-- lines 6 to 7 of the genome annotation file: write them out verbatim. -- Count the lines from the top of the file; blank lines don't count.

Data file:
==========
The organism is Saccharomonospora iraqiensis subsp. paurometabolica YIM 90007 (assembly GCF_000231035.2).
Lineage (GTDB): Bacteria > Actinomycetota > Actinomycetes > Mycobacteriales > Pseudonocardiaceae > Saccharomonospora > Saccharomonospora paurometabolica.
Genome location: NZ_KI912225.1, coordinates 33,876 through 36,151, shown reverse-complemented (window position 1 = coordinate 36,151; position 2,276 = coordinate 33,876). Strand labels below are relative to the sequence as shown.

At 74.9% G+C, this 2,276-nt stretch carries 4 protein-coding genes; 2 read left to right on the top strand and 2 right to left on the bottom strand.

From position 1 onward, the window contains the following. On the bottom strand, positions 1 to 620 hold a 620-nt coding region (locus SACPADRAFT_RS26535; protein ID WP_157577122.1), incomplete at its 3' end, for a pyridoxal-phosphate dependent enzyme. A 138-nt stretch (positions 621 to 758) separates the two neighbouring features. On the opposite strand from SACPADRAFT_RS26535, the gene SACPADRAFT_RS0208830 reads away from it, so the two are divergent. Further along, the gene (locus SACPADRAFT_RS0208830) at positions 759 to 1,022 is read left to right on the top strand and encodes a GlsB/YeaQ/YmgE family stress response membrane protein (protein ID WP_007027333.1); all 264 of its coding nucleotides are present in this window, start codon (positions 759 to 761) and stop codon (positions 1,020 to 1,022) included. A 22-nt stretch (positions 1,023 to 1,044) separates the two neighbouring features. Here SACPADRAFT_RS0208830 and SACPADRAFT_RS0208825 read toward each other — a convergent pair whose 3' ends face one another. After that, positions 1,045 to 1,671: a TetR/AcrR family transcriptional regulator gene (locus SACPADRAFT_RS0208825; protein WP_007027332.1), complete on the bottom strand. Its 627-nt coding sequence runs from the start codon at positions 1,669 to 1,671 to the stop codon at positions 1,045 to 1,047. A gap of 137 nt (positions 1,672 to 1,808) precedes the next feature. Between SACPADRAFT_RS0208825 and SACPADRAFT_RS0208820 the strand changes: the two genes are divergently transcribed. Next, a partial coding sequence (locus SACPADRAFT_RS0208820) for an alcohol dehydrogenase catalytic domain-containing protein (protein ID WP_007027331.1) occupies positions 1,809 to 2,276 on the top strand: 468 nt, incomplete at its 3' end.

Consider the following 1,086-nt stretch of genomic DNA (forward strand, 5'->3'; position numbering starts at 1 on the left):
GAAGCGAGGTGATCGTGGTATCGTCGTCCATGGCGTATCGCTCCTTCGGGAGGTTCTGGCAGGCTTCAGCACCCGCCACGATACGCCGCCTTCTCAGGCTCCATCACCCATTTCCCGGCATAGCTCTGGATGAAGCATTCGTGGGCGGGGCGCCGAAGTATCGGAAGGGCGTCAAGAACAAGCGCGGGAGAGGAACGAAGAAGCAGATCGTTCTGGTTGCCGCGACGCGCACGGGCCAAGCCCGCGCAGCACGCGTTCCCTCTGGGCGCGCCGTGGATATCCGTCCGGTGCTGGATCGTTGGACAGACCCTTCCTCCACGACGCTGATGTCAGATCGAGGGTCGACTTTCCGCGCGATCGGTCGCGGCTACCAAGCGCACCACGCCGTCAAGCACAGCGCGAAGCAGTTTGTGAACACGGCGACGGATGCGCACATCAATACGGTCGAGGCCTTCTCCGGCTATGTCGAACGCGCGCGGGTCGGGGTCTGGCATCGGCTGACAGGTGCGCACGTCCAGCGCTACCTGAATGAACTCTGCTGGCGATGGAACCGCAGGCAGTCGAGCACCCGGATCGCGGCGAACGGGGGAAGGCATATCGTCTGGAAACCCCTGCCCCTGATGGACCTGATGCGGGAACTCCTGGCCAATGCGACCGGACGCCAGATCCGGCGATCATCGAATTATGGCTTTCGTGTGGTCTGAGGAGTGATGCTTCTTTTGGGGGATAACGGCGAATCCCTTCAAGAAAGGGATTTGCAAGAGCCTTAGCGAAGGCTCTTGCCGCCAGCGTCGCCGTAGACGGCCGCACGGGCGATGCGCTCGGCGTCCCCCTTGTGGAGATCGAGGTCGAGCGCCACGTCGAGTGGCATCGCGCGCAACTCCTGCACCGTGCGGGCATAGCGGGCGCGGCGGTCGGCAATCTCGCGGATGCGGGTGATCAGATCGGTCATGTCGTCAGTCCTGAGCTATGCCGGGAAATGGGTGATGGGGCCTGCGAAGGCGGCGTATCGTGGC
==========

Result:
Consider the following 1,086-nt stretch of genomic DNA (forward strand, 5'->3'; position numbering starts at 1 on the left):
GAAGCGAGGTGATCGTGGTATCGTCGTCCATGGCGTATCGCTCCTTCGGGAGGTTCTGGCAGGCTTCAGCACCCGCCACGATACGCCGCCTTCTCAGGCTCCATCACCCATTTCCCGGCATAGCTCTGGATGAAGCATTCGTGGGCGGGGCGCCGAAGTATCGGAAGGGCGTCAAGAACAAGCGCGGGAGAGGAACGAAGAAGCAGATCGTTCTGGTTGCCGCGACGCGCACGGGCCAAGCCCGCGCAGCACGCGTTCCCTCTGGGCGCGCCGTGGATATCCGTCCGGTGCTGGATCGTTGGACAGACCCTTCCTCCACGACGCTGATGTCAGATCGAGGGTCGACTTTCCGCGCGATCGGTCGCGGCTACCAAGCGCACCACGCCGTCAAGCACAGCGCGAAGCAGTTTGTGAACACGGCGACGGATGCGCACATCAATACGGTCGAGGCCTTCTCCGGCTATGTCGAACGCGCGCGGGTCGGGGTCTGGCATCGGCTGACAGGTGCGCACGTCCAGCGCTACCTGAATGAACTCTGCTGGCGATGGAACCGCAGGCAGTCGAGCACCCGGATCGCGGCGAACGGGGGAAGGCATATCGTCTGGAAACCCCTGCCCCTGATGGACCTGATGCGGGAACTCCTGGCCAATGCGACCGGACGCCAGATCCGGCGATCATCGAATTATGGCTTTCGTGTGGTCTGAGGAGTGATGCTTCTTTTGGGGGATAACGGCGAATCCCTTCAAGAAAGGGATTTGCAAGAGCCTTAGCGAAGGCTCTTGCCGCCAGCGTCGCCGTAGACGGCCGCACGGGCGATGCGCTCGGCGTCCCCCTTGTGGAGATCGAGGTCGAGCGCCACGTCGAGTGGCATCGCGCGCAACTCCTGCACCGTGCGGGCATAGCGGGCGCGGCGGTCGGCAATCTCGCGGATGCGGGTGATCAGATCGGTCATGTCGTCAGTCCTGAGCTATGCCGGGAAATGGGTGATGGGGCCTGCGAAGGCGGCGTATCGTGGC